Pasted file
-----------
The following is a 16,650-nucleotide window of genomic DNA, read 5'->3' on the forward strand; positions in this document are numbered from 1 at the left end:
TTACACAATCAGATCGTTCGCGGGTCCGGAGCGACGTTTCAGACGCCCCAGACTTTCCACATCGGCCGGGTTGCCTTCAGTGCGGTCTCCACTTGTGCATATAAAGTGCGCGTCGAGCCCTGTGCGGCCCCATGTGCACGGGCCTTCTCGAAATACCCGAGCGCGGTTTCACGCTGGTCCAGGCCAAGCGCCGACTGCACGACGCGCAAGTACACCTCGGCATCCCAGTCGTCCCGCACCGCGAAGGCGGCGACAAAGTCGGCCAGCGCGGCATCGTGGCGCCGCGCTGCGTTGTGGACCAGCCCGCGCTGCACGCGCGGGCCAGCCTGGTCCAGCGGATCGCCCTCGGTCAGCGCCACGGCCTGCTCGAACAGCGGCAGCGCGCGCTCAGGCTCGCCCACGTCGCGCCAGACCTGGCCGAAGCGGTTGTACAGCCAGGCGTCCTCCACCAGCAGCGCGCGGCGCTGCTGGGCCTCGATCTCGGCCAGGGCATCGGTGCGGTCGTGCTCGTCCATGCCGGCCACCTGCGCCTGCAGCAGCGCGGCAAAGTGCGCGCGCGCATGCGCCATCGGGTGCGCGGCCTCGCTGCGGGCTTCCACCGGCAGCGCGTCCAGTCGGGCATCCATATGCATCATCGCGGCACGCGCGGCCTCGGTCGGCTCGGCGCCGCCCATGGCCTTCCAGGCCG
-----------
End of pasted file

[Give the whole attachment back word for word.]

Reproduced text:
The following is a 16,650-nucleotide window of genomic DNA, read 5'->3' on the forward strand; positions in this document are numbered from 1 at the left end:
TTACACAATCAGATCGTTCGCGGGTCCGGAGCGACGTTTCAGACGCCCCAGACTTTCCACATCGGCCGGGTTGCCTTCAGTGCGGTCTCCACTTGTGCATATAAAGTGCGCGTCGAGCCCTGTGCGGCCCCATGTGCACGGGCCTTCTCGAAATACCCGAGCGCGGTTTCACGCTGGTCCAGGCCAAGCGCCGACTGCACGACGCGCAAGTACACCTCGGCATCCCAGTCGTCCCGCACCGCGAAGGCGGCGACAAAGTCGGCCAGCGCGGCATCGTGGCGCCGCGCTGCGTTGTGGACCAGCCCGCGCTGCACGCGCGGGCCAGCCTGGTCCAGCGGATCGCCCTCGGTCAGCGCCACGGCCTGCTCGAACAGCGGCAGCGCGCGCTCAGGCTCGCCCACGTCGCGCCAGACCTGGCCGAAGCGGTTGTACAGCCAGGCGTCCTCCACCAGCAGCGCGCGGCGCTGCTGGGCCTCGATCTCGGCCAGGGCATCGGTGCGGTCGTGCTCGTCCATGCCGGCCACCTGCGCCTGCAGCAGCGCGGCAAAGTGCGCGCGCGCATGCGCCATCGGGTGCGCGGCCTCGCTGCGGGCTTCCACCGGCAGCGCGTCCAGTCGGGCATCCATATGCATCATCGCGGCACGCGCGGCCTCGGTCGGCTCGGCGCCGCCCATGGCCTTCCAGGCCG